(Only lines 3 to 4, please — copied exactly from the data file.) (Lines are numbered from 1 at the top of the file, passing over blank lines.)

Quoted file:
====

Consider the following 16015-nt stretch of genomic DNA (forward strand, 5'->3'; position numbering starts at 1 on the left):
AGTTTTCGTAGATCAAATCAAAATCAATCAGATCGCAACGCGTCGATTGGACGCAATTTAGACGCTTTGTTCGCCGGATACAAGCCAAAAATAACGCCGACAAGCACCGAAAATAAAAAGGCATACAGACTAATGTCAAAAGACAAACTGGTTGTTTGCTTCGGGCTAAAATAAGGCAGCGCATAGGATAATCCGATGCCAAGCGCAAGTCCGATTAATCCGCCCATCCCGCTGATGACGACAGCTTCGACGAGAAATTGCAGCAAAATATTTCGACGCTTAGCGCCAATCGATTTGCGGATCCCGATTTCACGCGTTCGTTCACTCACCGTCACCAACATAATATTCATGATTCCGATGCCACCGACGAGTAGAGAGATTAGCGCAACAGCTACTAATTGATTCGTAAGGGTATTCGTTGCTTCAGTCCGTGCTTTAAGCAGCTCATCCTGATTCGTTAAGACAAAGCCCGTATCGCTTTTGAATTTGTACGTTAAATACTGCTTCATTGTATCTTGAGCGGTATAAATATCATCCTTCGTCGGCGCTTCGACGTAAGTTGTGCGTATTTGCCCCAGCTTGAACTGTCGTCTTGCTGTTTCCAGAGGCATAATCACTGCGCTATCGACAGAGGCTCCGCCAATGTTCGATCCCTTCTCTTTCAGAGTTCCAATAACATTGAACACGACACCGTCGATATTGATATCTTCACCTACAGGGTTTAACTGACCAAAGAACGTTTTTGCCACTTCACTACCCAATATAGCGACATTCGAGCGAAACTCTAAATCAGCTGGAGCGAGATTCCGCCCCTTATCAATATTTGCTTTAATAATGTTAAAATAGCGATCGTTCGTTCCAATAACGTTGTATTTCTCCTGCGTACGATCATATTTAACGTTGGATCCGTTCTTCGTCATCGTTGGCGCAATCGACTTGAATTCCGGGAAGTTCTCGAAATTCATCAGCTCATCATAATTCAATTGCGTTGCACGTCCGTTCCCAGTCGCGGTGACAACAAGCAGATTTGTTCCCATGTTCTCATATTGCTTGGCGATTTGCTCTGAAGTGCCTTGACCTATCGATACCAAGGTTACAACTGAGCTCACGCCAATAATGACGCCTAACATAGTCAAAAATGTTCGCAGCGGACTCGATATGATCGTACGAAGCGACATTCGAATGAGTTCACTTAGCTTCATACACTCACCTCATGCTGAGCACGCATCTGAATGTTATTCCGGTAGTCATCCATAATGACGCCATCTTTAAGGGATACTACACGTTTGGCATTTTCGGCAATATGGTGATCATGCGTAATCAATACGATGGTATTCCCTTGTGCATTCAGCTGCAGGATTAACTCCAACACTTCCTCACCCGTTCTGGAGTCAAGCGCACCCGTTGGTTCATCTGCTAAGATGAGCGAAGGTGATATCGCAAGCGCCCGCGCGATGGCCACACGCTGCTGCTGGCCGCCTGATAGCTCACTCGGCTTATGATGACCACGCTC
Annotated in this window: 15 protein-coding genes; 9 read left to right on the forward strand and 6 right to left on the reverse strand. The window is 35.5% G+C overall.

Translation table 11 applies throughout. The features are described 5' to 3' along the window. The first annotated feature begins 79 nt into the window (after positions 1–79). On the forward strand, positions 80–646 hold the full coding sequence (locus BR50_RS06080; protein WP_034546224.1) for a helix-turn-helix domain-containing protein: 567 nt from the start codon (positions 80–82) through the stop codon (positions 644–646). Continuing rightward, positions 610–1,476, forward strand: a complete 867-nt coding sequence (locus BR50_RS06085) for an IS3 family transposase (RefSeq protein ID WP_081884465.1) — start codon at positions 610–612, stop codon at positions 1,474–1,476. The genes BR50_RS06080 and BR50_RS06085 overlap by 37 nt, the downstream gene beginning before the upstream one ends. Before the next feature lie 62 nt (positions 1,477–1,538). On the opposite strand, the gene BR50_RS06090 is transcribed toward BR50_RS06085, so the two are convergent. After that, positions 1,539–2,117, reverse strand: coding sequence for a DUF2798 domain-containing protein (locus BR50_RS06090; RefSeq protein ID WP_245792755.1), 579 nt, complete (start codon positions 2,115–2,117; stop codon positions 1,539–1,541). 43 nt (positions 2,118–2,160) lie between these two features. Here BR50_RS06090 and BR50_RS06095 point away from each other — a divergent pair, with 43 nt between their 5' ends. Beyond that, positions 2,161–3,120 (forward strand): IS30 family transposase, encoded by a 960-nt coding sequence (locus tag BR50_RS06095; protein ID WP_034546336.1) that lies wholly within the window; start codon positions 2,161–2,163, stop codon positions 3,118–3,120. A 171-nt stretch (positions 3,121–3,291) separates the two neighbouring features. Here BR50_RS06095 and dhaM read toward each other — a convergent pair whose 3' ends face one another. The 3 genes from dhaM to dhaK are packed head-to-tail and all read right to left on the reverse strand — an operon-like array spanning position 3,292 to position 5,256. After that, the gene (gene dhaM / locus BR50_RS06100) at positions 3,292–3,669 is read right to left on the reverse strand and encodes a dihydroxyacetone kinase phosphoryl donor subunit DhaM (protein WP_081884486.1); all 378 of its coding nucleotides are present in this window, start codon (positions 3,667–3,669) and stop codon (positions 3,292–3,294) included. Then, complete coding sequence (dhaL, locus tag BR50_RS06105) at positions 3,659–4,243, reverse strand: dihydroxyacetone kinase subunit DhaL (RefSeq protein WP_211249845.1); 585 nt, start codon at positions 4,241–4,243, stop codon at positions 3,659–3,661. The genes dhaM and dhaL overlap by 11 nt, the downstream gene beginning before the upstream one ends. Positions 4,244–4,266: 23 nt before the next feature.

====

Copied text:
Annotated in this window: 15 protein-coding genes; 9 read left to right on the forward strand and 6 right to left on the reverse strand. The window is 35.5% G+C overall.

Translation table 11 applies throughout. The features are described 5' to 3' along the window. The first annotated feature begins 79 nt into the window (after positions 1–79). On the forward strand, positions 80–646 hold the full coding sequence (locus BR50_RS06080; protein WP_034546224.1) for a helix-turn-helix domain-containing protein: 567 nt from the start codon (positions 80–82) through the stop codon (positions 644–646). Continuing rightward, positions 610–1,476, forward strand: a complete 867-nt coding sequence (locus BR50_RS06085) for an IS3 family transposase (RefSeq protein ID WP_081884465.1) — start codon at positions 610–612, stop codon at positions 1,474–1,476. The genes BR50_RS06080 and BR50_RS06085 overlap by 37 nt, the downstream gene beginning before the upstream one ends. Before the next feature lie 62 nt (positions 1,477–1,538). On the opposite strand, the gene BR50_RS06090 is transcribed toward BR50_RS06085, so the two are convergent. After that, positions 1,539–2,117, reverse strand: coding sequence for a DUF2798 domain-containing protein (locus BR50_RS06090; RefSeq protein ID WP_245792755.1), 579 nt, complete (start codon positions 2,115–2,117; stop codon positions 1,539–1,541). 43 nt (positions 2,118–2,160) lie between these two features. Here BR50_RS06090 and BR50_RS06095 point away from each other — a divergent pair, with 43 nt between their 5' ends. Beyond that, positions 2,161–3,120 (forward strand): IS30 family transposase, encoded by a 960-nt coding sequence (locus tag BR50_RS06095; protein ID WP_034546336.1) that lies wholly within the window; start codon positions 2,161–2,163, stop codon positions 3,118–3,120. A 171-nt stretch (positions 3,121–3,291) separates the two neighbouring features. Here BR50_RS06095 and dhaM read toward each other — a convergent pair whose 3' ends face one another. The 3 genes from dhaM to dhaK are packed head-to-tail and all read right to left on the reverse strand — an operon-like array spanning position 3,292 to position 5,256. After that, the gene (gene dhaM / locus BR50_RS06100) at positions 3,292–3,669 is read right to left on the reverse strand and encodes a dihydroxyacetone kinase phosphoryl donor subunit DhaM (protein WP_081884486.1); all 378 of its coding nucleotides are present in this window, start codon (positions 3,667–3,669) and stop codon (positions 3,292–3,294) included. Then, complete coding sequence (dhaL, locus tag BR50_RS06105) at positions 3,659–4,243, reverse strand: dihydroxyacetone kinase subunit DhaL (RefSeq protein WP_211249845.1); 585 nt, start codon at positions 4,241–4,243, stop codon at positions 3,659–3,661. The genes dhaM and dhaL overlap by 11 nt, the downstream gene beginning before the upstream one ends. Positions 4,244–4,266: 23 nt before the next feature.